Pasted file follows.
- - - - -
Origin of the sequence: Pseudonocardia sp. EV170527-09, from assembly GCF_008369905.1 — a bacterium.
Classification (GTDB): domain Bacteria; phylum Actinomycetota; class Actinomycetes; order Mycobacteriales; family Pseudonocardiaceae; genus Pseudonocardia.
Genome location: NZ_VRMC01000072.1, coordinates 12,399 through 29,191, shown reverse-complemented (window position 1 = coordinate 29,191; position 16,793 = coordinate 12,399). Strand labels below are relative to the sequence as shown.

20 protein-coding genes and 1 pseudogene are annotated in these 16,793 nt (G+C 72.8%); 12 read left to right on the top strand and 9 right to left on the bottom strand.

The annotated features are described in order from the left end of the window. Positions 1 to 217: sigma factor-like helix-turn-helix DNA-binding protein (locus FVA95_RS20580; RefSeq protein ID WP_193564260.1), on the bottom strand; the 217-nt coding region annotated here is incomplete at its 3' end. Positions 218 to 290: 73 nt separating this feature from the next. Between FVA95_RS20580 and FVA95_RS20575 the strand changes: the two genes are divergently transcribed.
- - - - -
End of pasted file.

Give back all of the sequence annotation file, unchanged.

Origin of the sequence: Pseudonocardia sp. EV170527-09, from assembly GCF_008369905.1 — a bacterium.
Classification (GTDB): domain Bacteria; phylum Actinomycetota; class Actinomycetes; order Mycobacteriales; family Pseudonocardiaceae; genus Pseudonocardia.
Genome location: NZ_VRMC01000072.1, coordinates 12,399 through 29,191, shown reverse-complemented (window position 1 = coordinate 29,191; position 16,793 = coordinate 12,399). Strand labels below are relative to the sequence as shown.

20 protein-coding genes and 1 pseudogene are annotated in these 16,793 nt (G+C 72.8%); 12 read left to right on the top strand and 9 right to left on the bottom strand.

The annotated features are described in order from the left end of the window. Positions 1 to 217: sigma factor-like helix-turn-helix DNA-binding protein (locus FVA95_RS20580; RefSeq protein ID WP_193564260.1), on the bottom strand; the 217-nt coding region annotated here is incomplete at its 3' end. Positions 218 to 290: 73 nt separating this feature from the next. Between FVA95_RS20580 and FVA95_RS20575 the strand changes: the two genes are divergently transcribed.